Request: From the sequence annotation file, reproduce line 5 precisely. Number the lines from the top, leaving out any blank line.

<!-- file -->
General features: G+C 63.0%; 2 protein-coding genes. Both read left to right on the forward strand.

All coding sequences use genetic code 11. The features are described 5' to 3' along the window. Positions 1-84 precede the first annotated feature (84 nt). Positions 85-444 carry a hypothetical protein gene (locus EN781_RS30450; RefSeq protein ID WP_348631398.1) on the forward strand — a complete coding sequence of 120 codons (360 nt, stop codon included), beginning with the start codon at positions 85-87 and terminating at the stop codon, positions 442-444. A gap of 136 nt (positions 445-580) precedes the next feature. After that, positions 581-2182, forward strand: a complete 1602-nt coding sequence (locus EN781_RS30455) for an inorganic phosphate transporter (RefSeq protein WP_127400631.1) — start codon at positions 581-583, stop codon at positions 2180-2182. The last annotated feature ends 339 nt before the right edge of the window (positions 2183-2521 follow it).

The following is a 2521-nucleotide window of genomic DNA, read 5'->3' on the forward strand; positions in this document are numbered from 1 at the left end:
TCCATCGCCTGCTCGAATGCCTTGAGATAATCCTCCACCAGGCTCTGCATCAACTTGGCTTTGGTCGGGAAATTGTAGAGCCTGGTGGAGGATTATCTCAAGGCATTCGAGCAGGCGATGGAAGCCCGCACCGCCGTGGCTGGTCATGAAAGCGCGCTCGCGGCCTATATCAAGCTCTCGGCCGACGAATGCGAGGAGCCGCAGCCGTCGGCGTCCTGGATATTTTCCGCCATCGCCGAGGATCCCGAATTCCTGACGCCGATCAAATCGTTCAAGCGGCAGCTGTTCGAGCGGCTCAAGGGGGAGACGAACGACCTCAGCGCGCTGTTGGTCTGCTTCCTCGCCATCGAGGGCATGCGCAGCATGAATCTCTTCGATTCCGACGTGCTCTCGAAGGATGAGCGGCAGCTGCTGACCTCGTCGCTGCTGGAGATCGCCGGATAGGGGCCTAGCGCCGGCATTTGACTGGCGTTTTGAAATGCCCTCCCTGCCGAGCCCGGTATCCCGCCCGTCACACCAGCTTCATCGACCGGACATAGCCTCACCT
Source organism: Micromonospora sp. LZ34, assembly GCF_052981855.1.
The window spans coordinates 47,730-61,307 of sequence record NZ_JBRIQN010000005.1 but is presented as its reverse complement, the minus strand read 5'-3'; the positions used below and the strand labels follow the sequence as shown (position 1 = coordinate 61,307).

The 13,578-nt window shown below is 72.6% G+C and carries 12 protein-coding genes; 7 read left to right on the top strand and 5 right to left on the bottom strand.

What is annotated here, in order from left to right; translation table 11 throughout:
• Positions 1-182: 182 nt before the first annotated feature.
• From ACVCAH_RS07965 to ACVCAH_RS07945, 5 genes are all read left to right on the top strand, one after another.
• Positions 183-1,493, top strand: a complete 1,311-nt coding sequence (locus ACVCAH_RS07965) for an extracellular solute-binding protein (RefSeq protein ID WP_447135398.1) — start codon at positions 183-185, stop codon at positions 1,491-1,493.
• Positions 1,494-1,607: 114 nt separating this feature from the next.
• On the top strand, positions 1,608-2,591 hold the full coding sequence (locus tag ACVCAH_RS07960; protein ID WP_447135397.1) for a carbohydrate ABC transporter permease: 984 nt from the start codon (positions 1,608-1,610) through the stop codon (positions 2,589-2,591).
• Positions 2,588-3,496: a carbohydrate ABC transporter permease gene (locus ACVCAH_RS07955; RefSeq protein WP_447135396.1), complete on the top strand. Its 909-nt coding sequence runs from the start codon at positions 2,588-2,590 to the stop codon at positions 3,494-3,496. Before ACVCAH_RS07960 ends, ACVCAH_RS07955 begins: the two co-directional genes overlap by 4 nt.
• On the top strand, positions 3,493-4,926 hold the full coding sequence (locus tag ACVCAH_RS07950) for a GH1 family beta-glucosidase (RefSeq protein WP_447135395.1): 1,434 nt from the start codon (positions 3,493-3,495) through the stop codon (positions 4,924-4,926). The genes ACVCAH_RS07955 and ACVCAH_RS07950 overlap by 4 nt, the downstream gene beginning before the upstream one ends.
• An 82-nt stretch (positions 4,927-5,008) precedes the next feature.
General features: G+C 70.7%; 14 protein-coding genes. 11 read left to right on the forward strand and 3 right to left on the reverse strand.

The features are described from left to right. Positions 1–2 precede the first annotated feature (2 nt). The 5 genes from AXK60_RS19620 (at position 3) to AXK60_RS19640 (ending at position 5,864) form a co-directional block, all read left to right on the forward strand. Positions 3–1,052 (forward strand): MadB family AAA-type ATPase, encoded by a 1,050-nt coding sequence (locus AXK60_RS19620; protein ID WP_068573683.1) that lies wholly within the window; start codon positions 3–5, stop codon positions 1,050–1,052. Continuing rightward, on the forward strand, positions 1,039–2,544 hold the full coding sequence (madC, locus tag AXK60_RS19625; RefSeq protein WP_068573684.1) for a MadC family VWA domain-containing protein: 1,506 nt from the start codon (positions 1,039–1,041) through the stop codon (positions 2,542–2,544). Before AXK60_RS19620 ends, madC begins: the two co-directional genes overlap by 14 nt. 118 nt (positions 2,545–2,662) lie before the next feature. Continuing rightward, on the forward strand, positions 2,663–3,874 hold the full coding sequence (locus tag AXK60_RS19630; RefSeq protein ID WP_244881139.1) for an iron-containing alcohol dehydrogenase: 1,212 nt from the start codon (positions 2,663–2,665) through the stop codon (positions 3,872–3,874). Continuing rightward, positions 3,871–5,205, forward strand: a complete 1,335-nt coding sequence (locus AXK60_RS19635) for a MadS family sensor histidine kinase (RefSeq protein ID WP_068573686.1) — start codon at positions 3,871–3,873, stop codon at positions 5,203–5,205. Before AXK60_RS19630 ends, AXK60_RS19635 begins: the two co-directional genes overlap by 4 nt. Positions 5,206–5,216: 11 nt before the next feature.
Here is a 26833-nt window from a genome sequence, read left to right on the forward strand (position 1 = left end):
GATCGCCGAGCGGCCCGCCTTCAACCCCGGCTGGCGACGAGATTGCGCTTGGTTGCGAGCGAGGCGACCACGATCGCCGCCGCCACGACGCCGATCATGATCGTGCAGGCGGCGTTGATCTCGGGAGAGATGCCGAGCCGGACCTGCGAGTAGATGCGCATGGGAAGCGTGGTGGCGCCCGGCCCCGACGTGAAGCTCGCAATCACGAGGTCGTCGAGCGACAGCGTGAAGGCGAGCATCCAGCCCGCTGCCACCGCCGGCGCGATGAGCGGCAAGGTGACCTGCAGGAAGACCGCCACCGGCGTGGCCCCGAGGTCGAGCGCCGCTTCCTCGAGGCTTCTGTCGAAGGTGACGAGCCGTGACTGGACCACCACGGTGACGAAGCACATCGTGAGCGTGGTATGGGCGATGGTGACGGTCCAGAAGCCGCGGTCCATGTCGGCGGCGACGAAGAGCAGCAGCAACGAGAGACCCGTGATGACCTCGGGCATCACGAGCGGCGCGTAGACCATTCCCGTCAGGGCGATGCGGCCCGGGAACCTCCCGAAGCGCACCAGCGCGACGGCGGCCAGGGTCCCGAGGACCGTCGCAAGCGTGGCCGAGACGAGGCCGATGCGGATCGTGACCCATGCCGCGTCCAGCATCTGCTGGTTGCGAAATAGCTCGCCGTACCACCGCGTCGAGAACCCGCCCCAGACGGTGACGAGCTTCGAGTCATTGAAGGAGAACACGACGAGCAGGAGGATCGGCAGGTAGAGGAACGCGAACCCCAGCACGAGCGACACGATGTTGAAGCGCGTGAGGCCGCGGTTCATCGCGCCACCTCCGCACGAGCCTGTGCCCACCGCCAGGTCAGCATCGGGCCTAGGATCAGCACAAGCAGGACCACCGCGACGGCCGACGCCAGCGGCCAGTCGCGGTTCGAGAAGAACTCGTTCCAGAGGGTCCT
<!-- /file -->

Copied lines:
Source organism: Micromonospora sp. LZ34, assembly GCF_052981855.1.